Cabinet Due to Again Approve Controversial Section of West Bank Barrier

Terraces at Batir, near Bethlehem, were declared UNESCO World Heritage site in attempt to save them from construction of the separation barrier.

Nir Hasson
Nir Hasson
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Palestinians want the terraces of Batir designated as a UNESCO World Heritage site.
Palestinians want the terraces of Batir designated as a UNESCO World Heritage site. Credit: Michal Fattal
Nir Hasson
Nir Hasson

During its weekly meeting on Sunday, the government is expected to again approve the construction of the West Bank separation barrier in the vicinity of the village of Batir, near Bethlehem.

The course of the barrier will be the same as that originally approved, which was opposed by the Nature and Parks Authority and criticized by UNESCO as endangering ancient terraces.

The residents of the Gush Etzion settlement bloc also oppose the construction, believing that it will leave them on the far side of the barrier.

A legal battle over the construction of the barrier has been waged for the past seven years. Among the opponents of the barrier are the residents of Batir, who maintain that the barrier will destroy both the landscape and their unique traditional irrigation system, the residents of the Gush Etzion bloc, who are opposed to a fence in the area, the parks authority and the Friends of the Earth organization.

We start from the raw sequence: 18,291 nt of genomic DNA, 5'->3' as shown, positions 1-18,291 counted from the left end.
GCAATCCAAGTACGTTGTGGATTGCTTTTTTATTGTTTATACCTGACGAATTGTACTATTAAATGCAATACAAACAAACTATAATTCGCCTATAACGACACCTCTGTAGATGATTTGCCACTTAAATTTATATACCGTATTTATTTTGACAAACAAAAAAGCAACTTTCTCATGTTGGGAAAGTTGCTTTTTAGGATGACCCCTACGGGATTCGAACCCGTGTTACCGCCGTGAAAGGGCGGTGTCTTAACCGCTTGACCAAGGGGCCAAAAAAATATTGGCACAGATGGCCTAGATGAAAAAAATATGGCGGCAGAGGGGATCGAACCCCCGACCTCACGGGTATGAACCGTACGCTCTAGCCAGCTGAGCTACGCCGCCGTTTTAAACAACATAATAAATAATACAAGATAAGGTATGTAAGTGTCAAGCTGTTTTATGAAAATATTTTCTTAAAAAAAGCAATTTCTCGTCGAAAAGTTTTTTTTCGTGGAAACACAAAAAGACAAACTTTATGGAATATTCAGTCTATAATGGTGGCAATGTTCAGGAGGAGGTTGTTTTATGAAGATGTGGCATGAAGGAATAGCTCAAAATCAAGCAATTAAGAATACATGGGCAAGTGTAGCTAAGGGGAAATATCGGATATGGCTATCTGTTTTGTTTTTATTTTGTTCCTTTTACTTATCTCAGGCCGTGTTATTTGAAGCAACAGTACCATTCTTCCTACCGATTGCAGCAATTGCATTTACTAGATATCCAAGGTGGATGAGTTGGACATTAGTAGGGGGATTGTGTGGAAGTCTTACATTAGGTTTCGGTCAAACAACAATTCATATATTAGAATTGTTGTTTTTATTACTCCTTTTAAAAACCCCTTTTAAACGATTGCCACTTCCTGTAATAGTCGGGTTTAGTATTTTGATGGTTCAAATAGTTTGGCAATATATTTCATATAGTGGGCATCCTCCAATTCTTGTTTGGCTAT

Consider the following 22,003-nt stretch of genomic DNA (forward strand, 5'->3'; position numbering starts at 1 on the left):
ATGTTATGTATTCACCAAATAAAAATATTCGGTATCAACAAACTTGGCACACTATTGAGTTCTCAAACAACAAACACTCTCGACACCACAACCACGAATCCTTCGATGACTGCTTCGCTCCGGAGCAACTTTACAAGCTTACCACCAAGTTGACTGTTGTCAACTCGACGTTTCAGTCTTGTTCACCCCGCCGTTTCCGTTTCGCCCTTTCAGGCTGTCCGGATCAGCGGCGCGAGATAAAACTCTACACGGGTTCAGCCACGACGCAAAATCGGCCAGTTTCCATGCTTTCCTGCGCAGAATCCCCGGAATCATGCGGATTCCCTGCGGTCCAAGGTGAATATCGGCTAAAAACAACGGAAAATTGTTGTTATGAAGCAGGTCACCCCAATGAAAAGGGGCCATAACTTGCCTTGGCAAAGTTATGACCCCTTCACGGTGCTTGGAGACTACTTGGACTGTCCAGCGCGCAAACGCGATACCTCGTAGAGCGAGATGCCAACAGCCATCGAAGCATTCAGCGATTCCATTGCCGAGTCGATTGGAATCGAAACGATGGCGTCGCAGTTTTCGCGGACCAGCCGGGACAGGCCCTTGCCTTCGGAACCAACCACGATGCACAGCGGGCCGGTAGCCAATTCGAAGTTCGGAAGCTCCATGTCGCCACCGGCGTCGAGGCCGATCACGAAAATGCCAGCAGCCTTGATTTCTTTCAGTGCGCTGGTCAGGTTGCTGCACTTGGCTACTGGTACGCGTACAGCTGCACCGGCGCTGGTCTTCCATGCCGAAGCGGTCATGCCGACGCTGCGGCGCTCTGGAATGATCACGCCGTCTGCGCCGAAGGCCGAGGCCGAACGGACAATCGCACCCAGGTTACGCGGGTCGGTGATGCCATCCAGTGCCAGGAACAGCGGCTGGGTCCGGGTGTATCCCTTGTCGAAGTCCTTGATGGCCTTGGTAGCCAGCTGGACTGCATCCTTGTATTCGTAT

The ministry of defense, which is promoting construction of the barrier, maintains that the damage to the terraces will be minimal and that the irrigation system will not be affected.

In an emergency move last June, the UNESCO World Heritage Committee decided to recognize Batir as an endangered world heritage site. As a result, High Court President Asher Grunis ordered the government to review its decision to build the barrier in the Batir area in light of its diplomatic implications. Sunday's discussion is a response to Grunis' ruling.

According to the draft resolution that will be placed before the government, the original path of the barrier will be approved again, despite the potential damage to terraces. The resolution notes that the UNESCO decision was taken in Qatar, with the support of countries such as Algeria, Qatar, Lebanon, Malaysia and Turkey, and was contrary to the opinion of a UNESCO professional group which stated that the Batir terraces do not meet the criteria required for recognition of an endangered world heritage site.

"The draft resolution presents the whole thing as a political problem of bad Arabs but pays no attention to the fact that the parks authority, a state body, takes the same position as UNESCO," said Yaron Rosenthal, head of the Kfar Etzion field school.

"If they were to say that it was an issue of considerations of nature versus security considerations and they decided in favor of security, I would accept it. But that's not the case. There has been no discussion, no assessment of consequences and it will cost hundreds of millions of shekels."

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